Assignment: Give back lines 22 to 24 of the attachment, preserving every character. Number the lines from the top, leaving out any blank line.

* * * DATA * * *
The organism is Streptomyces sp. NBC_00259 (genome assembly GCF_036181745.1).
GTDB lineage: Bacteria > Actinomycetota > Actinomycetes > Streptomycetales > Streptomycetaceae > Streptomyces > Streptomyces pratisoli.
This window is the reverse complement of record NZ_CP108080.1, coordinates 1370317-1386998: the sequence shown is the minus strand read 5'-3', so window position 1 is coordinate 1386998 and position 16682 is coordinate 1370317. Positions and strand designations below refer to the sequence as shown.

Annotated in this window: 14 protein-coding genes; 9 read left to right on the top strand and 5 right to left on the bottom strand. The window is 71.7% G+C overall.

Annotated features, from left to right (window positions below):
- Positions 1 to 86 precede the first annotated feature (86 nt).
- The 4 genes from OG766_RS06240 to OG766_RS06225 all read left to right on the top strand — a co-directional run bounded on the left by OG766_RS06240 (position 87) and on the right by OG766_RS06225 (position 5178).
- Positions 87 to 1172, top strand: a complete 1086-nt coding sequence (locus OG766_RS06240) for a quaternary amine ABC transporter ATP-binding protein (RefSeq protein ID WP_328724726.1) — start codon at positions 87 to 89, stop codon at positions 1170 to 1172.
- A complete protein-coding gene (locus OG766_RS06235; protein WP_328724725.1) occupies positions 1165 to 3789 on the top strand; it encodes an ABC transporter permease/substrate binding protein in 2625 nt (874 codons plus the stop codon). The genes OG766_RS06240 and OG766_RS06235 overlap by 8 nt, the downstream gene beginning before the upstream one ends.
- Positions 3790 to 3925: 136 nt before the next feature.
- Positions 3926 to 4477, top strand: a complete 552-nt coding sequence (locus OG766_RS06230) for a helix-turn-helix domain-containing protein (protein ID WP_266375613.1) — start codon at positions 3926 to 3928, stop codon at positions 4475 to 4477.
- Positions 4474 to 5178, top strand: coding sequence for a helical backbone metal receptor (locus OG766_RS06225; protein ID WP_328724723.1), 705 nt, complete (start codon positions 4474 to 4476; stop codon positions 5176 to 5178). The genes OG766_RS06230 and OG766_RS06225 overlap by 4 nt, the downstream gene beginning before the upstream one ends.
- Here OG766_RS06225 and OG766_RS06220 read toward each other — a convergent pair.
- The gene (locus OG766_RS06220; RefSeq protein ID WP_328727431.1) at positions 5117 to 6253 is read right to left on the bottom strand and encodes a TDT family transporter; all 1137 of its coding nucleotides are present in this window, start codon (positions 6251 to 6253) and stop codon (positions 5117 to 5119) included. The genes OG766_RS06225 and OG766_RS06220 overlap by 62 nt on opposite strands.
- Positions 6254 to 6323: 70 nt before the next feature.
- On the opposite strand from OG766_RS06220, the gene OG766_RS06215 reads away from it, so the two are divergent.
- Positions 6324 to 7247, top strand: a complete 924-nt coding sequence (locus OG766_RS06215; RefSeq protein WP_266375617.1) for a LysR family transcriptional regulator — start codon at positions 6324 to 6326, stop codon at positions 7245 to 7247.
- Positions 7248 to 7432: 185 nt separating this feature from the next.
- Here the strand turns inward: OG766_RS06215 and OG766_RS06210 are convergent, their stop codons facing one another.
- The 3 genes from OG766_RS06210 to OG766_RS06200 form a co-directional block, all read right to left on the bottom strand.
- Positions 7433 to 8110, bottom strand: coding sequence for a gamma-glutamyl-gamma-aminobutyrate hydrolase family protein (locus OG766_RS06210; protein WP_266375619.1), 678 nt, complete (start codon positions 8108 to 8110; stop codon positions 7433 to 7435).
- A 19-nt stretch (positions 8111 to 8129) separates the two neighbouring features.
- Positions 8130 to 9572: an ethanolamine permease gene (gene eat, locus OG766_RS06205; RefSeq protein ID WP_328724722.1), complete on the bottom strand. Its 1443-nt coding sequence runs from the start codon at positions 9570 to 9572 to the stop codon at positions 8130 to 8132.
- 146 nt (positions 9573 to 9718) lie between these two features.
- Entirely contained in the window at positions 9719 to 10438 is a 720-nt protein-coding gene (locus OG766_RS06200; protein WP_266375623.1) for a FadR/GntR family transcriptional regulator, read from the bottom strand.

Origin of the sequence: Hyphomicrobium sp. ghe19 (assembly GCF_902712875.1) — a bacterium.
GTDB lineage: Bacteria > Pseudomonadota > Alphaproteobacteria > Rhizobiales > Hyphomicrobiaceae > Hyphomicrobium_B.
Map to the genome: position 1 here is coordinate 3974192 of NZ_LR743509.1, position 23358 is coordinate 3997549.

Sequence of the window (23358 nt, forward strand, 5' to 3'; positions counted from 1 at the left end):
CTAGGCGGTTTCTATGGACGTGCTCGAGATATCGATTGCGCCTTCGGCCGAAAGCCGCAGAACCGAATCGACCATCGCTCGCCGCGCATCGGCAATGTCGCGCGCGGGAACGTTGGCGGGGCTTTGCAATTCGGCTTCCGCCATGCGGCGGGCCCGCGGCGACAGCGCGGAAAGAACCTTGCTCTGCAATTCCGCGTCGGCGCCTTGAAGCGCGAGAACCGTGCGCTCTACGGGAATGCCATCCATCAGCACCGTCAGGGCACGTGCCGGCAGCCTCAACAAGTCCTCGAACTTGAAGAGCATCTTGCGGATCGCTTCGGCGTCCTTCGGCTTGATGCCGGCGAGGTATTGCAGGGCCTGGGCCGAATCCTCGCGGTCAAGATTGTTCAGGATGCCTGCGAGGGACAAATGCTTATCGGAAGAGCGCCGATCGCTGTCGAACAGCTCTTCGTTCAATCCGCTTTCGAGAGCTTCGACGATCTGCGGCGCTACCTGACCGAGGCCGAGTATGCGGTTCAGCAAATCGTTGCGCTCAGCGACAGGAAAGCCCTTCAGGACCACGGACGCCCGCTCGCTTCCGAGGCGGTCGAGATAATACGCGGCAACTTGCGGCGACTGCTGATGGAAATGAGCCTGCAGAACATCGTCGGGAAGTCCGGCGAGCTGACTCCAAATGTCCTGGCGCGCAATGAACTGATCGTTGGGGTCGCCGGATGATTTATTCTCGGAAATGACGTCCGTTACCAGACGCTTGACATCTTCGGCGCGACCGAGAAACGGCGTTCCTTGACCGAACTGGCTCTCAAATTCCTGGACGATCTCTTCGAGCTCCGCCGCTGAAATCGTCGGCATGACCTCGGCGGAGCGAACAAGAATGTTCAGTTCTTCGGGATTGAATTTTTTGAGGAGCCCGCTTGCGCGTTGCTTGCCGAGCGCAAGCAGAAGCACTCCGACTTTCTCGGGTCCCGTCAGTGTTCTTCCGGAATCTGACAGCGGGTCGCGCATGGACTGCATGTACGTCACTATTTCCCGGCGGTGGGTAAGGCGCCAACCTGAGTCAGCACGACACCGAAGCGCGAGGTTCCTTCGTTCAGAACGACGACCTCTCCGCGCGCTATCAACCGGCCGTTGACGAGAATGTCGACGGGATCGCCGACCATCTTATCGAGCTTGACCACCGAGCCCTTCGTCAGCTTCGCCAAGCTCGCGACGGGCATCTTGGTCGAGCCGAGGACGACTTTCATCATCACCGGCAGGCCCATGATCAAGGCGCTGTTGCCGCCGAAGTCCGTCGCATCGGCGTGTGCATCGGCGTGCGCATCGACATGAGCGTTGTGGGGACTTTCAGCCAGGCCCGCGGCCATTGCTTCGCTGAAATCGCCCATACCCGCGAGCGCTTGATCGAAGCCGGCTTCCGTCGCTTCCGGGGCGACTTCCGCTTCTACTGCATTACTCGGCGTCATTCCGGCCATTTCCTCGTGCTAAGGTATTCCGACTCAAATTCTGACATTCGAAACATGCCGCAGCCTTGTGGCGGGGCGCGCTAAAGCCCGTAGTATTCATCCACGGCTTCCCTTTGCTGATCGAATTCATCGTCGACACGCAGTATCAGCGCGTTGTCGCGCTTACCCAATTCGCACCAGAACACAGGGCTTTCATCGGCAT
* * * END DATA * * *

- A 19-nt stretch (positions 8111 to 8129) separates the two neighbouring features.
- Positions 8130 to 9572: an ethanolamine permease gene (gene eat, locus OG766_RS06205; RefSeq protein ID WP_328724722.1), complete on the bottom strand. Its 1443-nt coding sequence runs from the start codon at positions 9570 to 9572 to the stop codon at positions 8130 to 8132.
- 146 nt (positions 9573 to 9718) lie between these two features.